accounting information because such methods:
a. Influence the design of internal control.
b. Affect the auditor's preliminary judgment about materiality levels.
c. Assist in evaluating the planned audit objectives.
d. Determine the auditor's acceptable level of audit

Choice "a" is correct. The auditor should consider the methods the entity uses to process accounting
information in planning the audit because such methods influence the design of internal control. The extent to
which computer processing is used in significant accounting applications, as well as the complexity of the
processing , may also influence the nature, timing , and extent of audit procedures.

Which of the following statements is correct about the auditor's use of the work of a specialist?
a. The specialist should not have an understanding of the auditor's corroborative use of the specialist's
findings.
b. The auditor is required to perform substantive procedures to verify the specialist's assumptions and
findings.
c. The client should not have an understanding of the nature of the work to be performed by the specialist.
d. The auditor should obtain an understanding of the methods and assumptions used by the specialist.

Choice "d" is correct. Although the appropriateness and reasonableness of methods or assumptions used
and their application are the responsibility of the specialist, the auditor should obtain an understanding of the
methods or assumptions used in order to determine whether the findings are suitable for corroborating the
representations in the financial statements.

In assessing the competence and objectivity of an entity's internal auditor, an independent auditor least likely
would consider information obtained from :
a. Discussions with management personnel.
b. External quality reviews of the internal auditor's activities.
c. Previous experience with the internal auditor.
d. The results of analytical procedures.

Choice "d" is correct. Analytical procedures may be used to enhance the auditor's understanding of the
client's business or to evaluate financial statement assertions, but generally would not be helpful in assessing
the competence and objectivity of an entity's internal auditor.

The audit work performed by each assistant should be reviewed to determine whether it was adequately
performed and to evaluate whether the:
a. Auditor's system of quality control has been maintained at a high level.
b. Results are consistent with the conclusions to be presented in the auditor's report.
c. Audit procedures performed are approved in the professional standards.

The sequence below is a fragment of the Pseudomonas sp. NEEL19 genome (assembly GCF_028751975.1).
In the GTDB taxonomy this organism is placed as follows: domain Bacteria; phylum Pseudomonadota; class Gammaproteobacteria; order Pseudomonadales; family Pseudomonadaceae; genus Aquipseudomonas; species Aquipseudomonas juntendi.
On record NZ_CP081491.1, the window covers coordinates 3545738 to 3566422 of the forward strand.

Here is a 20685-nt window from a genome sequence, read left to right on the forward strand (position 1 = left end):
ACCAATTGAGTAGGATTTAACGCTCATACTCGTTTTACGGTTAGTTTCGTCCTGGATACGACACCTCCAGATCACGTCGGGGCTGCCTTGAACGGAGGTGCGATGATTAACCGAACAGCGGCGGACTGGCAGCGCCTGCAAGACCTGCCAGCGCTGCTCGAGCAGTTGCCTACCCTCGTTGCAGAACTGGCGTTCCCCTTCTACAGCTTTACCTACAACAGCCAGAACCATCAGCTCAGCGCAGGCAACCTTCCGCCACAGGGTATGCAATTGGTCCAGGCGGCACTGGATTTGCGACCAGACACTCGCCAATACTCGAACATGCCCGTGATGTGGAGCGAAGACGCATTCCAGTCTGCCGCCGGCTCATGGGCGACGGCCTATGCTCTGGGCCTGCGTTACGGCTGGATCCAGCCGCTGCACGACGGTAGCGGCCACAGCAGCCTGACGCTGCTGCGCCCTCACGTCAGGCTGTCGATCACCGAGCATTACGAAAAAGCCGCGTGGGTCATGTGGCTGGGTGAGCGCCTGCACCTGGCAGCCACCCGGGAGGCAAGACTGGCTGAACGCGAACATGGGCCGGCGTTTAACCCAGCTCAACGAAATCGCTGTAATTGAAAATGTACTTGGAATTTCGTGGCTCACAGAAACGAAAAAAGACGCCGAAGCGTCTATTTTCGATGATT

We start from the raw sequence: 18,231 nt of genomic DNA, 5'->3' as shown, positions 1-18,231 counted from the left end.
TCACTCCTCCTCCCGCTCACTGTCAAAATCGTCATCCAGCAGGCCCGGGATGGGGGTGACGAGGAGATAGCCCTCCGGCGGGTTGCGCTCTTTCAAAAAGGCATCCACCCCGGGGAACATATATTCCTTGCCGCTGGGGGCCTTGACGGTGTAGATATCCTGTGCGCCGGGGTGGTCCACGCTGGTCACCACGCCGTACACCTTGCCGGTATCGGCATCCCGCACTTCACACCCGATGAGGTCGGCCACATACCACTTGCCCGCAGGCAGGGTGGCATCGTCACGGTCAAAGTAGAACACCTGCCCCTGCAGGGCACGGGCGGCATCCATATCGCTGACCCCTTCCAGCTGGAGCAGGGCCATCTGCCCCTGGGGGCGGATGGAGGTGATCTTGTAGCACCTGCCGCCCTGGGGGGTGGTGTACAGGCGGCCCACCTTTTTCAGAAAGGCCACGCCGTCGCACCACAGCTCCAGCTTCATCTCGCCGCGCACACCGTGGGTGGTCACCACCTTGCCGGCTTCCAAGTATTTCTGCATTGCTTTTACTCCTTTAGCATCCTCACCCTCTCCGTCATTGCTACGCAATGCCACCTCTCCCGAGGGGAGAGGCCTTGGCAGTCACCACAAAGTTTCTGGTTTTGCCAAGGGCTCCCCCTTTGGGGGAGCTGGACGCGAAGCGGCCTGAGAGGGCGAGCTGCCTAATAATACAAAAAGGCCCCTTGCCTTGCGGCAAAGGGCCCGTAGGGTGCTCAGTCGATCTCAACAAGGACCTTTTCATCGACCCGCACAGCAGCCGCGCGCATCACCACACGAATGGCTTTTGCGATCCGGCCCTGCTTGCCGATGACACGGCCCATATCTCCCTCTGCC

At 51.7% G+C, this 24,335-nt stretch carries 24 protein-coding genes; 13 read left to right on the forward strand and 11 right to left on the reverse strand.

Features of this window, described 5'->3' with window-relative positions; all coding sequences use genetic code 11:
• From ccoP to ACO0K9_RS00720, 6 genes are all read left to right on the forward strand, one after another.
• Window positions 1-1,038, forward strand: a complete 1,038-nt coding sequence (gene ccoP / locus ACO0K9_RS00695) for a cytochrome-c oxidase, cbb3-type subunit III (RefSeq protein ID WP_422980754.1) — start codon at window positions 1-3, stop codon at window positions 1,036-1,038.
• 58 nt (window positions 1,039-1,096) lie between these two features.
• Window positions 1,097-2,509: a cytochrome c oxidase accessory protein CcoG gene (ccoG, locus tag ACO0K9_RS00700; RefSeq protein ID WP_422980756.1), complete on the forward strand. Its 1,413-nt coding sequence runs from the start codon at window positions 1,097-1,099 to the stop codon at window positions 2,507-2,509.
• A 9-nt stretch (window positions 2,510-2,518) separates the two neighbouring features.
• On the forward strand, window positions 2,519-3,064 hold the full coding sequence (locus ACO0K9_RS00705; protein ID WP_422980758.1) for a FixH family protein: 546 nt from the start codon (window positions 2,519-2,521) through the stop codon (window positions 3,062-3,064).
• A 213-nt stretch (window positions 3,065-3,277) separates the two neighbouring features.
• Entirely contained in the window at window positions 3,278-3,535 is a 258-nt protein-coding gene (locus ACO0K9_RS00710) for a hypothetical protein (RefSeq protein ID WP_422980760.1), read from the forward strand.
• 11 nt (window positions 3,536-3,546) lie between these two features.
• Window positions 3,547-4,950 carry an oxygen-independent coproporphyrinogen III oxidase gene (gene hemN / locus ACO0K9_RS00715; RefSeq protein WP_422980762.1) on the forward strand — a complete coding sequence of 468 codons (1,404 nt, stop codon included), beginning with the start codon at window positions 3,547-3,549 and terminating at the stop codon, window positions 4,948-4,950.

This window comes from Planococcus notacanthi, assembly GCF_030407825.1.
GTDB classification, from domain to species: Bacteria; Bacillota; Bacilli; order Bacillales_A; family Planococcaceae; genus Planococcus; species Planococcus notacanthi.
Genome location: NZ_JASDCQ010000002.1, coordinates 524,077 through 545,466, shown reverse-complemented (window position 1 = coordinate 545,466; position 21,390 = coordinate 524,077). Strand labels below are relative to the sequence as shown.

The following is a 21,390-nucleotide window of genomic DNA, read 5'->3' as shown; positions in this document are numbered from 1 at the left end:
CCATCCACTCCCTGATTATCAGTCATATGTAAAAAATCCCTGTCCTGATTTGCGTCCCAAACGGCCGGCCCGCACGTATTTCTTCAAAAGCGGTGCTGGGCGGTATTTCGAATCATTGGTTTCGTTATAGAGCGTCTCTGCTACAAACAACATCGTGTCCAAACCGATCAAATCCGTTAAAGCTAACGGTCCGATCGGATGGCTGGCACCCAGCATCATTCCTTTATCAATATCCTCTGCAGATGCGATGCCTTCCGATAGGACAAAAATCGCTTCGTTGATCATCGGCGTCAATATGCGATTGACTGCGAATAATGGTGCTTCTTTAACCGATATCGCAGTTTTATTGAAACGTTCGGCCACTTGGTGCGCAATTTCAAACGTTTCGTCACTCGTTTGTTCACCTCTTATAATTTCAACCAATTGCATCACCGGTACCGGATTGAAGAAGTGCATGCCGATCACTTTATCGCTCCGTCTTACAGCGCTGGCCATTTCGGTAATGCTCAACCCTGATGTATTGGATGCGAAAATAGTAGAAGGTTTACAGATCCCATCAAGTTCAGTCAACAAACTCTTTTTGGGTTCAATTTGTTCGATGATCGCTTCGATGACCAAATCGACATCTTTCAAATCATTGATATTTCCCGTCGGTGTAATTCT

d. Audit has been performed by persons having adequate technical training and proficiency as auditors.

Choice "b" is correct. Review of assistants' work is necessary to determine whether it was performed in a
satisfactory manner and to determine whether the work supports the conclusions presented in the auditor's
report.

Which of the following procedures would an auditor least likely perform in planning a financial statement
audit?
a. Coordinating the assistance of entity personnel in data preparation.
b. Discussing matters that may affect the audit with firm personnel responsible for non-audit services to the
entity.
c. Selecting a sample of vendors' invoices for comparison to receiving reports.
d. Reading the current year's interim financial statements.

Choice "c" is correct. Selecting a sample of vendors' invoices for comparison to receiving reports is
performed during fieldwork. This is not part of the planning phase.

When assessing an internal auditor's competence, a CPA ordinarily obtains information about all of the
following , except:
a. Quality of audit documentation.
b. Educational level and professional experience.
c. The audit plan and audit procedures.
d. Access to information about related parties.

Choice "d" is correct. The degree of access the independent auditor has to information about related parties
provides no information regarding an internal auditor's competence.

Holding other planning considerations equal, a decrease in the amount of misstatements in a class of
transactions that an auditor could tolerate most likely would cause the auditor to:
a. Apply the planned substantive tests prior to the balance sheet date.
b. Perform the planned auditing procedures closer to the balance sheet date.
c. Increase the assessed level of control risk for relevant financial statement assertions.
d. Decrease the extent of auditing procedures to be applied to the class of transactions.

Choice "b" is correct. A decrease in the amount of misstatements that the auditor can tolerate will cause the
auditor to modify the nature, timing and/or extent of auditing procedures. Performing the planned procedures
closer to the balance sheet date is a timing modification that addresses this change.

In designing a written audit plan, an auditor should establish specific audit objectives that relate primarily to
the:
a. Timing of audit procedures.
b. Cost-benefit of gathering evidence.
c. Selected audit techniques.
d. Financial statement assertions.

Choice "d" is correct. In designing a written audit plan, an auditor should establish specific audit objectives
that relate primarily to the financial statement assertions.

Which of the following is not a type of financial statement assertion?
a. Rights and obligations.